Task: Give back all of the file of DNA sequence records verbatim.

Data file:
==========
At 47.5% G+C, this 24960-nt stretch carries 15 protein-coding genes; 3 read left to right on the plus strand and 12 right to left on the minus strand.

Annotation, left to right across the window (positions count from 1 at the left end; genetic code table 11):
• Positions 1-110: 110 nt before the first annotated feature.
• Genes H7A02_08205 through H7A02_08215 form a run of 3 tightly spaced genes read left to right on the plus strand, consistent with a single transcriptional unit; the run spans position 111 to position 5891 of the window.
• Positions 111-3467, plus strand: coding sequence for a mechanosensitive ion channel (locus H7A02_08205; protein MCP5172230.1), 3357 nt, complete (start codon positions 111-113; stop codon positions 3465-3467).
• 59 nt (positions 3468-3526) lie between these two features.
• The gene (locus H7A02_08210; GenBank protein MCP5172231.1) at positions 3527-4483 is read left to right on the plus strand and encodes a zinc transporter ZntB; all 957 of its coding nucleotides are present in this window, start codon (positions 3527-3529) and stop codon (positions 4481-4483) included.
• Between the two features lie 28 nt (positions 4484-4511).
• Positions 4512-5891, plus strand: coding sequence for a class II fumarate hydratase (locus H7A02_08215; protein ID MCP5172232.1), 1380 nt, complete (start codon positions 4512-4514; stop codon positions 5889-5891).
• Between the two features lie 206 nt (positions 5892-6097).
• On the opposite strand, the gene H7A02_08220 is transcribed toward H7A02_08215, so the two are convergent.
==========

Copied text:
At 47.5% G+C, this 24960-nt stretch carries 15 protein-coding genes; 3 read left to right on the plus strand and 12 right to left on the minus strand.

Annotation, left to right across the window (positions count from 1 at the left end; genetic code table 11):
• Positions 1-110: 110 nt before the first annotated feature.
• Genes H7A02_08205 through H7A02_08215 form a run of 3 tightly spaced genes read left to right on the plus strand, consistent with a single transcriptional unit; the run spans position 111 to position 5891 of the window.
• Positions 111-3467, plus strand: coding sequence for a mechanosensitive ion channel (locus H7A02_08205; protein MCP5172230.1), 3357 nt, complete (start codon positions 111-113; stop codon positions 3465-3467).
• 59 nt (positions 3468-3526) lie between these two features.
• The gene (locus H7A02_08210; GenBank protein MCP5172231.1) at positions 3527-4483 is read left to right on the plus strand and encodes a zinc transporter ZntB; all 957 of its coding nucleotides are present in this window, start codon (positions 3527-3529) and stop codon (positions 4481-4483) included.
• Between the two features lie 28 nt (positions 4484-4511).
• Positions 4512-5891, plus strand: coding sequence for a class II fumarate hydratase (locus H7A02_08215; protein ID MCP5172232.1), 1380 nt, complete (start codon positions 4512-4514; stop codon positions 5889-5891).
• Between the two features lie 206 nt (positions 5892-6097).
• On the opposite strand, the gene H7A02_08220 is transcribed toward H7A02_08215, so the two are convergent.